An Ode To Warrior-Poets


There’s something awe-inspiring about being able to pull off two things that shouldn’t go together.  A few years ago, at a very upscale restaurant, I was feeling just crazy enough after a dinner of nettle pesto lasagnette to try a rosemary pound cake with olive oil ice cream.  It was one of the best things I’ve ever put in my mouth. (Countdown to vaguely homophobic, canned joke in three…two…one…)

A warrior-poet seems like it shouldn’t work.  We intuitively think of a warrior and we think of a hulking barbarian with big muscles who likes to hit things and doesn’t think much.  Manly men who like simple pleasures.  And a poet, well, that’s a sensitive, frail weakling, prone to navel-gazing and crying over sunsets.  So how the hell does olive oil ice cream taste so good?  Let me tell you.

tarragon ice cream - 1

I really have no idea.  I’m sure you have to use a really quality olive oil, one with that polyphenol telltale peppery back-of-the-throat tingle or something.  It’s definitely a recipe that you need quality ingredients for.  You probably use honey instead of sugar, too.  I really don’t know.  But I’d like to learn.  I mean, the taste is so good, I can’t even describe it, it’s like… wait, what were we talking about?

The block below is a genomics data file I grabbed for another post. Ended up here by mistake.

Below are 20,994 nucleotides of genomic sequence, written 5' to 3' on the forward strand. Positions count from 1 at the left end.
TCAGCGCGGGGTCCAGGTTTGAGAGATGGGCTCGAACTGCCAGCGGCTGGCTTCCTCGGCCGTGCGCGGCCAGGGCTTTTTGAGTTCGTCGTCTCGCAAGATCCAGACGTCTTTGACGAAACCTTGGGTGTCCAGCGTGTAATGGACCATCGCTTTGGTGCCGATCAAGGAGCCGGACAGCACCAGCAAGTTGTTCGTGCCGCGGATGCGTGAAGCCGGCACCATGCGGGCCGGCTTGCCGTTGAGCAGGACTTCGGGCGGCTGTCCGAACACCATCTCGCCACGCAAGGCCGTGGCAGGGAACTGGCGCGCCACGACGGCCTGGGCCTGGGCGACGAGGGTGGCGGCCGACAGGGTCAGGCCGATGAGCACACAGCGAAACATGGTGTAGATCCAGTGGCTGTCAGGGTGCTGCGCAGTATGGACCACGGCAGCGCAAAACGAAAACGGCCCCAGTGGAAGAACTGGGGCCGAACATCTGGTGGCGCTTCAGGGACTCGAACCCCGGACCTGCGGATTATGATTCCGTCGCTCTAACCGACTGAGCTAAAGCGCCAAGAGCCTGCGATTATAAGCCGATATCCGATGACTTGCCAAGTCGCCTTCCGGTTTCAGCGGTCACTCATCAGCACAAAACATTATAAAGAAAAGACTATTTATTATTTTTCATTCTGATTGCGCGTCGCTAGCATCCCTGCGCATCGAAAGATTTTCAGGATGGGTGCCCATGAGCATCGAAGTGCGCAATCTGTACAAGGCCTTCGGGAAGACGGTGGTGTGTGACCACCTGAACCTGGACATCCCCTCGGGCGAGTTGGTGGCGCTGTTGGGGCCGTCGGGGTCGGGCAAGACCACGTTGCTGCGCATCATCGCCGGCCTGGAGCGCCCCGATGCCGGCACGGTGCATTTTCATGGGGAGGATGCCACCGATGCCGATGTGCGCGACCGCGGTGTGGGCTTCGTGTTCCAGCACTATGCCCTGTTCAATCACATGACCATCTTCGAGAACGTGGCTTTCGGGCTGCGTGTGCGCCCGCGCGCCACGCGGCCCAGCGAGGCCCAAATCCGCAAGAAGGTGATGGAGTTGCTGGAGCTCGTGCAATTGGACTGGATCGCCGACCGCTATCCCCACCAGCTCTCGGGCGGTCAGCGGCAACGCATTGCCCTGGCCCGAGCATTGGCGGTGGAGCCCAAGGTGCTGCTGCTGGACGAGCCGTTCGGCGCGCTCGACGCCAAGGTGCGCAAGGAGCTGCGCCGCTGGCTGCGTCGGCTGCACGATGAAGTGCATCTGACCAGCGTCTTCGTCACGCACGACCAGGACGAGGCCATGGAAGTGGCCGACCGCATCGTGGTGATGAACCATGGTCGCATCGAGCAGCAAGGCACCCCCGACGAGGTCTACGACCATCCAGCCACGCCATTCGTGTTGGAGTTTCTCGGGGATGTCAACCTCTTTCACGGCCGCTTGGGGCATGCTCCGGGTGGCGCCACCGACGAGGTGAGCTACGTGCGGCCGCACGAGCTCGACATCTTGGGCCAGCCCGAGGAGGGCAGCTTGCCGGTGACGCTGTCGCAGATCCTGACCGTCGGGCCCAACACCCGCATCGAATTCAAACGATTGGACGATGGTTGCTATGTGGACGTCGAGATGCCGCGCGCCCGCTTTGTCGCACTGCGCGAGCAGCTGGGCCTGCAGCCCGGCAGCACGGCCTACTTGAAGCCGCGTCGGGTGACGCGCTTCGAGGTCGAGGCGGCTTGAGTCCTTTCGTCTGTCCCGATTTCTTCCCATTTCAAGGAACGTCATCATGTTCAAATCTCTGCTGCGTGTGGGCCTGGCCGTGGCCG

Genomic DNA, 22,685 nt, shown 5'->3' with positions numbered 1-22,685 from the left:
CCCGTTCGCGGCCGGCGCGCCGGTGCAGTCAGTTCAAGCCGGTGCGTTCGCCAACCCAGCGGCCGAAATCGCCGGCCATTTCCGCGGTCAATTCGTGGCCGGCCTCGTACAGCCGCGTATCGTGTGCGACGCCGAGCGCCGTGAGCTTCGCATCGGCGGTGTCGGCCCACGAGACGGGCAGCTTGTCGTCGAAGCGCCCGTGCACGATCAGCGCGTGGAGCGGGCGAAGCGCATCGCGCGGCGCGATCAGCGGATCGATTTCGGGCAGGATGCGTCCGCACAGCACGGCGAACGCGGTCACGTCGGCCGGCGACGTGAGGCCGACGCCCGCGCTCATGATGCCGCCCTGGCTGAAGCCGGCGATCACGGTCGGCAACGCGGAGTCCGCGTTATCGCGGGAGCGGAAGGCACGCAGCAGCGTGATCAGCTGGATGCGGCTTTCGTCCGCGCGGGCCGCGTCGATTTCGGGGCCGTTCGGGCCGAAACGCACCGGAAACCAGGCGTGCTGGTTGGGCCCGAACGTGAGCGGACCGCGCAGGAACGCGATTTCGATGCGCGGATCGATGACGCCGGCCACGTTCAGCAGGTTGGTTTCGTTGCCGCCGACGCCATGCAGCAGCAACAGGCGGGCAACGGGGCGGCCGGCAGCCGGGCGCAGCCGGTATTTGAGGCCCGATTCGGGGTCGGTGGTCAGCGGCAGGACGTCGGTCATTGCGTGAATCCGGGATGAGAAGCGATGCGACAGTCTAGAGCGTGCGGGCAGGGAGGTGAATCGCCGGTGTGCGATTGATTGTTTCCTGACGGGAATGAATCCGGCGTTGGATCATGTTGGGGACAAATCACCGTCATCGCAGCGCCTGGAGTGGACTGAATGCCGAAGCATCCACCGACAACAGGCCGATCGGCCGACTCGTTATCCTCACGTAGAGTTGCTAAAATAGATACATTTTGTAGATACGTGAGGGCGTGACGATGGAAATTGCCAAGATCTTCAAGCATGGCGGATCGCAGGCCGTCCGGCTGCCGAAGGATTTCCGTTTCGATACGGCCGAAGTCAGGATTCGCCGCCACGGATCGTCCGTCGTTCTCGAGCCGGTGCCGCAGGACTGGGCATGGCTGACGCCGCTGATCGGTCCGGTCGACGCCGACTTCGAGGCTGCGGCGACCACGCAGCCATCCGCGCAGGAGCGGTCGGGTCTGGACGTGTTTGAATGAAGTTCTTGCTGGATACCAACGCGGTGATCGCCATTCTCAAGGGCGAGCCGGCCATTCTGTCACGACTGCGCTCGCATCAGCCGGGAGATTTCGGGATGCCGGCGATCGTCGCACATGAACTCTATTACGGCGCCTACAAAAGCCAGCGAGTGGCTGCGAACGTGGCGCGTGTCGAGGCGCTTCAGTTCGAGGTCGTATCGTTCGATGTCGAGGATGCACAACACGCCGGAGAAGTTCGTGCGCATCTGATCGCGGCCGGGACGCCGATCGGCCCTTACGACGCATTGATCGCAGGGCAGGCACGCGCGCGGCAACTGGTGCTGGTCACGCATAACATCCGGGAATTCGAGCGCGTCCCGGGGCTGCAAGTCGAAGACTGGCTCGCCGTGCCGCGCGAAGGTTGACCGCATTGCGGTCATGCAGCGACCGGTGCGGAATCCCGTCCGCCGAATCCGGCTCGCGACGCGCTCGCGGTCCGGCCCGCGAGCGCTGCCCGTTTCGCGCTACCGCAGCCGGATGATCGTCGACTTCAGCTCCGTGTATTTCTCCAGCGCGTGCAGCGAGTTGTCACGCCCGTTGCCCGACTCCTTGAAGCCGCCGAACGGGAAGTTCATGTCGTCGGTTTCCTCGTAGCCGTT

Right. Warrior-poets.

Hint – the warrior-poet is the guy on the left

A warrior poet isn’t just a combination of the two, it’s a synthesis.  It’s a person who understands that war and poetry (and here, ‘poetry’ can mean any sufficiently refined form of expression.  Poetry, literature, music, philosophy, etc.) are two sides of the same coin, not two poles on a long continuum.  A warrior-poet is a great fighter, but since war is Serious Buisness, is contemplative.  He/she thinks about the big questions, wrestles with the big issues.  As has consistently been demonstrated by history, the only way to effectively wrestle with these issues is with expressing them in art – hence, the ‘poet’ part of the title.

Note that we’re not talking about the “cultured warrior” character archetype here, where a character is both a skilled warrior and has refined, artistic talents or hobbies – like James Bond.  The warrior-poet is about a mindset, not a skillset.  (Although most warrior-poets actually do play music/compose epic ballads/etc).

If you need a template for the warrior-poet, well, there’s really only one perfect real life example.  A man who graduated university with a degree in Philosophy (just like me!), who wrote a book about philosophy while recovering from a work-related injury, and was also a noted poet.  I think he did some kind of martial arts work or something as well.  Of course I’m talking about…


Yep.  Bruce Lee.

You can also point to Richard the Lionheart, Winston Churchill, Tupac, CS Lewis, Cao Cao, and Ernest Hemingway as real-life examples.

Warrior-poets are awesome.  They’re my favorite character archetype ever, and though I’ve met few of them in real life, the few I have have blown me away.  Let’s all go out and be warrior-poets today.

Just to conclude and to finish disputes, I’ll leave you with a great scene from my favorite warrior-poet from television.  That’s my favorite, but it might not be yours. Sound off below – who ya got?

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